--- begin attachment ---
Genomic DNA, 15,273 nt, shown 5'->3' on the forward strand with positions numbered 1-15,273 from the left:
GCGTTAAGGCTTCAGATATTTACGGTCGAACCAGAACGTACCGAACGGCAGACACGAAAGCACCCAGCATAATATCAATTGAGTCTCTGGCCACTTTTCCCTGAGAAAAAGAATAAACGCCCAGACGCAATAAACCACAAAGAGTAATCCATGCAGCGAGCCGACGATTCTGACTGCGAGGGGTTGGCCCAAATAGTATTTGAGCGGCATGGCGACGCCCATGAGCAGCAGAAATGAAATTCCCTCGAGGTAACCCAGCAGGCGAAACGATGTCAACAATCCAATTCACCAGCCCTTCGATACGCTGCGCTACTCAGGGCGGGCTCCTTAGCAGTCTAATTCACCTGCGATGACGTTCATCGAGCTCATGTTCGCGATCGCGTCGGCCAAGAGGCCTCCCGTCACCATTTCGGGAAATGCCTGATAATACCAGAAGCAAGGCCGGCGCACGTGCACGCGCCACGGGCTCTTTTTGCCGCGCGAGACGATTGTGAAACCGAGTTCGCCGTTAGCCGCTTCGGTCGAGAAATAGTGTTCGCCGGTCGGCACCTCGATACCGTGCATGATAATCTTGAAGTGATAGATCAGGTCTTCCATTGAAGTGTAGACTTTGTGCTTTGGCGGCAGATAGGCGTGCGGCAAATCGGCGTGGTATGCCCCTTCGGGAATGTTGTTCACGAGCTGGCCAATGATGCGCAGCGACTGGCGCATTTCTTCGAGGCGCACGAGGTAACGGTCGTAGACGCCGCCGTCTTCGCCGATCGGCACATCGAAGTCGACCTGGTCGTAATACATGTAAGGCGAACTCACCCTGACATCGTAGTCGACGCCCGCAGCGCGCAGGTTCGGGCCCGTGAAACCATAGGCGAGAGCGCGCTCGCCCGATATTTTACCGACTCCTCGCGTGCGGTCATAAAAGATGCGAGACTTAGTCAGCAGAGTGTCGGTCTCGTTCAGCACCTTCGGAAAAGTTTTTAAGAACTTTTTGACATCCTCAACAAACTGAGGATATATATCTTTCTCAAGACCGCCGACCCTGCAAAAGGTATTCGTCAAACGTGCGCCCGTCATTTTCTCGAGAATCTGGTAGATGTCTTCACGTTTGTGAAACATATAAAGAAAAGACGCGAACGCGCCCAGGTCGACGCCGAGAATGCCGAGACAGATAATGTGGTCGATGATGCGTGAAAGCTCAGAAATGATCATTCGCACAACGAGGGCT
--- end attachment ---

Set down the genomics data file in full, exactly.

Genomic DNA, 15,273 nt, shown 5'->3' on the forward strand with positions numbered 1-15,273 from the left:
GCGTTAAGGCTTCAGATATTTACGGTCGAACCAGAACGTACCGAACGGCAGACACGAAAGCACCCAGCATAATATCAATTGAGTCTCTGGCCACTTTTCCCTGAGAAAAAGAATAAACGCCCAGACGCAATAAACCACAAAGAGTAATCCATGCAGCGAGCCGACGATTCTGACTGCGAGGGGTTGGCCCAAATAGTATTTGAGCGGCATGGCGACGCCCATGAGCAGCAGAAATGAAATTCCCTCGAGGTAACCCAGCAGGCGAAACGATGTCAACAATCCAATTCACCAGCCCTTCGATACGCTGCGCTACTCAGGGCGGGCTCCTTAGCAGTCTAATTCACCTGCGATGACGTTCATCGAGCTCATGTTCGCGATCGCGTCGGCCAAGAGGCCTCCCGTCACCATTTCGGGAAATGCCTGATAATACCAGAAGCAAGGCCGGCGCACGTGCACGCGCCACGGGCTCTTTTTGCCGCGCGAGACGATTGTGAAACCGAGTTCGCCGTTAGCCGCTTCGGTCGAGAAATAGTGTTCGCCGGTCGGCACCTCGATACCGTGCATGATAATCTTGAAGTGATAGATCAGGTCTTCCATTGAAGTGTAGACTTTGTGCTTTGGCGGCAGATAGGCGTGCGGCAAATCGGCGTGGTATGCCCCTTCGGGAATGTTGTTCACGAGCTGGCCAATGATGCGCAGCGACTGGCGCATTTCTTCGAGGCGCACGAGGTAACGGTCGTAGACGCCGCCGTCTTCGCCGATCGGCACATCGAAGTCGACCTGGTCGTAATACATGTAAGGCGAACTCACCCTGACATCGTAGTCGACGCCCGCAGCGCGCAGGTTCGGGCCCGTGAAACCATAGGCGAGAGCGCGCTCGCCCGATATTTTACCGACTCCTCGCGTGCGGTCATAAAAGATGCGAGACTTAGTCAGCAGAGTGTCGGTCTCGTTCAGCACCTTCGGAAAAGTTTTTAAGAACTTTTTGACATCCTCAACAAACTGAGGATATATATCTTTCTCAAGACCGCCGACCCTGCAAAAGGTATTCGTCAAACGTGCGCCCGTCATTTTCTCGAGAATCTGGTAGATGTCTTCACGTTTGTGAAACATATAAAGAAAAGACGCGAACGCGCCCAGGTCGACGCCGAGAATGCCGAGACAGATAATGTGGTCGATGATGCGTGAAAGCTCAGAAATGATCATTCGCACAACGAGGGCT